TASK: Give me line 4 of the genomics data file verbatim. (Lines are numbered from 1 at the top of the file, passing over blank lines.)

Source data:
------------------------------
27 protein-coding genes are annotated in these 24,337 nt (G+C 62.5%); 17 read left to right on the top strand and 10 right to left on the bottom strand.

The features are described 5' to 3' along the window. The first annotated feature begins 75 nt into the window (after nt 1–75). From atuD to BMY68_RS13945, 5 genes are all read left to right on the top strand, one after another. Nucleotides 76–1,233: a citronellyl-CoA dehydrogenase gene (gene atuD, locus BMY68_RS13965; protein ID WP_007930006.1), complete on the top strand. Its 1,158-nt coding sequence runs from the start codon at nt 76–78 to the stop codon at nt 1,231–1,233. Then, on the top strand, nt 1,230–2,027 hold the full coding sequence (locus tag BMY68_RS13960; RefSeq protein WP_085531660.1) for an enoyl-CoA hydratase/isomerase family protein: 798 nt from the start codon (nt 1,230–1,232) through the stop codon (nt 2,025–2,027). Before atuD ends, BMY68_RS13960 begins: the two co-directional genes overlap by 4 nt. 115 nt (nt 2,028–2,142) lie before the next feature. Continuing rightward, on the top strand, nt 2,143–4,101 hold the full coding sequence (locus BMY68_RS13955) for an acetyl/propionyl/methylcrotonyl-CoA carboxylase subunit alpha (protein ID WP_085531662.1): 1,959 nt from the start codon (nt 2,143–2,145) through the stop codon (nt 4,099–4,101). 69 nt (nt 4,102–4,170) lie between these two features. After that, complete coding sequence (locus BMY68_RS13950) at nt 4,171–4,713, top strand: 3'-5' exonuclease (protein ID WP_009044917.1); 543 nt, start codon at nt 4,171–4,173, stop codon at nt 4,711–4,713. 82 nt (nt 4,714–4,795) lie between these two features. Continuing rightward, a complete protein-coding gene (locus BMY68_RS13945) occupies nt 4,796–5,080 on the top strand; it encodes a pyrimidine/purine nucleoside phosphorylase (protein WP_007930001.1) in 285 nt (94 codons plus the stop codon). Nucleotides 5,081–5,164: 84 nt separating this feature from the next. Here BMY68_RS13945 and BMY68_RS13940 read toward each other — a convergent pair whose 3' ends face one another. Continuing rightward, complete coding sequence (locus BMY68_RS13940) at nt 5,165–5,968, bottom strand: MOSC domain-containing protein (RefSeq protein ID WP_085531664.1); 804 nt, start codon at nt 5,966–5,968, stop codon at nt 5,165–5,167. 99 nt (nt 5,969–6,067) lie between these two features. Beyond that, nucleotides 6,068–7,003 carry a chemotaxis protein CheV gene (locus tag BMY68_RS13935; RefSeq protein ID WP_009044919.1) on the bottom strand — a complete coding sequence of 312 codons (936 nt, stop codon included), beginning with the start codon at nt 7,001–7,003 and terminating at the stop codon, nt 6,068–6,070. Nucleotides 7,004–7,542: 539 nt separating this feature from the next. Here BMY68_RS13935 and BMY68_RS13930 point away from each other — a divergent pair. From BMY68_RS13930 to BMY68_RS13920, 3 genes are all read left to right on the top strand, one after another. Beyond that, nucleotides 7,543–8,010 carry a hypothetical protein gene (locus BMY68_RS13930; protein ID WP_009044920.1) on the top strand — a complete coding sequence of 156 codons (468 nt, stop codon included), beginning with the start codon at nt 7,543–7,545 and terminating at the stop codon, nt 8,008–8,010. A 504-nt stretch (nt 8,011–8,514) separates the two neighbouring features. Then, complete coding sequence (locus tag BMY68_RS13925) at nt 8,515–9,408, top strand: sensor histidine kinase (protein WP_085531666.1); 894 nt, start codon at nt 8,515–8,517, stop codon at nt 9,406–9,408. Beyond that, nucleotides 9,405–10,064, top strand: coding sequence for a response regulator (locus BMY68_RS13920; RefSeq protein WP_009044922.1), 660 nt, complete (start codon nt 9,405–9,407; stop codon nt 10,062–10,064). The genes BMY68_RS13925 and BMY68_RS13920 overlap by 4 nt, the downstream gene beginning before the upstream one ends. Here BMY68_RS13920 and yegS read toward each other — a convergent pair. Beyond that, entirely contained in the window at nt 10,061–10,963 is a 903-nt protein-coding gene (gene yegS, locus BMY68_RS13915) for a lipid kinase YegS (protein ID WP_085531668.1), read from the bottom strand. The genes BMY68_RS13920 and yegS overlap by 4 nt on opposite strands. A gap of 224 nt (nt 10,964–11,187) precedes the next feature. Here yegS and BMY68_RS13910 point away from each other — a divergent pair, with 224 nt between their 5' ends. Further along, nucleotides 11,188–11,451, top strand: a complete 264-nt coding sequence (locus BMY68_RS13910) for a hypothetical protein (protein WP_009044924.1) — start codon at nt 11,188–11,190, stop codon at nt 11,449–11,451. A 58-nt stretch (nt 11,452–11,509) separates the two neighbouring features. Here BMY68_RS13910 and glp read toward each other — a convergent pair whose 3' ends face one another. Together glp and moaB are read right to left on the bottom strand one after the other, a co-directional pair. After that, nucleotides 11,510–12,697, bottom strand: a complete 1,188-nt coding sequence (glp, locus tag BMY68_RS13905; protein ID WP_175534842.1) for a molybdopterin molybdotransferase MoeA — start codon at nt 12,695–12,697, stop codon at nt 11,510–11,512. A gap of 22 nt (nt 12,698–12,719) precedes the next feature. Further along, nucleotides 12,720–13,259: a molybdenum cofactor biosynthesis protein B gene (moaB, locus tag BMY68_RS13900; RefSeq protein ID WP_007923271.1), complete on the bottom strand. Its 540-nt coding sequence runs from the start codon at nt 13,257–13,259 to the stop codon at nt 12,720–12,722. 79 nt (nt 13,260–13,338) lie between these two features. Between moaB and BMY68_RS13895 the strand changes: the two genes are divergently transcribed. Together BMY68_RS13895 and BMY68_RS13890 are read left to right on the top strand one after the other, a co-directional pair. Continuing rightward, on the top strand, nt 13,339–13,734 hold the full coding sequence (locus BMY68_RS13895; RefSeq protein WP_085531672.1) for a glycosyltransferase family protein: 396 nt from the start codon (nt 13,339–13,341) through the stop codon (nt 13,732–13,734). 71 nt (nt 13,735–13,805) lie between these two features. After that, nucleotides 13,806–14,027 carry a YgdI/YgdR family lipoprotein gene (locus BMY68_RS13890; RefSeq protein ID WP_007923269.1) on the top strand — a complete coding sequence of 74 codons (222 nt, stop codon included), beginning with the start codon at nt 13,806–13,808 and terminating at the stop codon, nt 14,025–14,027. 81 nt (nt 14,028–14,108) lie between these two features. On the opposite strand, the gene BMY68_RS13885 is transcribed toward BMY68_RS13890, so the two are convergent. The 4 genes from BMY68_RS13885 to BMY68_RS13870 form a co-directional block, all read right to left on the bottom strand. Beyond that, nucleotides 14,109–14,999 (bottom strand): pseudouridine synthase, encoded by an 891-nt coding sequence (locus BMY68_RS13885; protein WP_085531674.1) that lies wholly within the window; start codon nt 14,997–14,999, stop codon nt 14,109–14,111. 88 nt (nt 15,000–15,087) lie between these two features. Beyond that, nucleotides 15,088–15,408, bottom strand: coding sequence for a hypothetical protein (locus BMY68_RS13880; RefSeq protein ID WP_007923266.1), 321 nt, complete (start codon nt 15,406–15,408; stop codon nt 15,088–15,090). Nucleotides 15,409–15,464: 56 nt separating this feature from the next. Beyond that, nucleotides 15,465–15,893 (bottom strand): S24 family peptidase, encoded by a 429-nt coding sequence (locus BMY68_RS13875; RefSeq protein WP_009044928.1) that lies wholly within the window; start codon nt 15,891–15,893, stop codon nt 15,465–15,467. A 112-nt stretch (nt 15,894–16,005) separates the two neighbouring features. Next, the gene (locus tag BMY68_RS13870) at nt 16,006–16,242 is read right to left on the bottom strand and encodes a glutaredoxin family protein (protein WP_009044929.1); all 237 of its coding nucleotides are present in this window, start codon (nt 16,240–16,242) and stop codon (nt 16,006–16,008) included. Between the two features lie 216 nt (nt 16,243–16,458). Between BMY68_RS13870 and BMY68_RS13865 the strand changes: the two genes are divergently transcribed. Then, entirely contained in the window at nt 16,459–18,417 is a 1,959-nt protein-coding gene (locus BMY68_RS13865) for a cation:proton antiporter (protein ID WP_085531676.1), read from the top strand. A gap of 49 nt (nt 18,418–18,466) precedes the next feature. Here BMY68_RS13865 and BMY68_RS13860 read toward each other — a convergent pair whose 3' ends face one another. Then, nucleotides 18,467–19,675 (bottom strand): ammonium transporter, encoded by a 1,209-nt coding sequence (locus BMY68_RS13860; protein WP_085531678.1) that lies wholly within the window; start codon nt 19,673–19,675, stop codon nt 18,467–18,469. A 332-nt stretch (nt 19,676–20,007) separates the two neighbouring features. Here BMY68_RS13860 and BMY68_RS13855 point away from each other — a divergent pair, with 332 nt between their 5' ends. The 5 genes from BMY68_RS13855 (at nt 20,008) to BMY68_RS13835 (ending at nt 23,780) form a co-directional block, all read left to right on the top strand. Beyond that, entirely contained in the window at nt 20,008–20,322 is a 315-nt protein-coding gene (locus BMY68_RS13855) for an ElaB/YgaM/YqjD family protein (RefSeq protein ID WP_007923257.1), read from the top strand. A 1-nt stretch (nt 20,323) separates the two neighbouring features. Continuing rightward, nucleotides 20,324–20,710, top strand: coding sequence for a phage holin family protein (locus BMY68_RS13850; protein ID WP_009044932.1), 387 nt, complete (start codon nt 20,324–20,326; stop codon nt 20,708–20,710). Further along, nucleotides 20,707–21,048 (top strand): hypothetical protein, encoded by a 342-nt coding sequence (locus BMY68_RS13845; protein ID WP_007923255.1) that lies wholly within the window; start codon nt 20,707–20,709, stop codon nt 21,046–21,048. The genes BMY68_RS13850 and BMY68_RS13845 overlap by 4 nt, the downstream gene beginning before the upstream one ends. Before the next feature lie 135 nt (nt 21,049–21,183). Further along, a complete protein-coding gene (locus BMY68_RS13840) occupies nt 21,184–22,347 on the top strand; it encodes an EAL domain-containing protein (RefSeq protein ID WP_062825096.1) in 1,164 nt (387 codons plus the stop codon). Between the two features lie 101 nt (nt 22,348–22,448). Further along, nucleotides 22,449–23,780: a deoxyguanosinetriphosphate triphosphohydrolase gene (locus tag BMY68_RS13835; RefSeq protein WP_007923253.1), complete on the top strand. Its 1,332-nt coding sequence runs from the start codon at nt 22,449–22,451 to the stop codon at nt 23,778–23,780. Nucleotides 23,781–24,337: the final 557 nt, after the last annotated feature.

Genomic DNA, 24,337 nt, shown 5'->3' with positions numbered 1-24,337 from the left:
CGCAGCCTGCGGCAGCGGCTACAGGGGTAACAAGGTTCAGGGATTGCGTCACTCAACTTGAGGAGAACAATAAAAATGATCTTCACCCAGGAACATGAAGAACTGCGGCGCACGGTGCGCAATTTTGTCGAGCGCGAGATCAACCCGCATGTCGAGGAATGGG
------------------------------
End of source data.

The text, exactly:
CGCAGCCTGCGGCAGCGGCTACAGGGGTAACAAGGTTCAGGGATTGCGTCACTCAACTTGAGGAGAACAATAAAAATGATCTTCACCCAGGAACATGAAGAACTGCGGCGCACGGTGCGCAATTTTGTCGAGCGCGAGATCAACCCGCATGTCGAGGAATGGG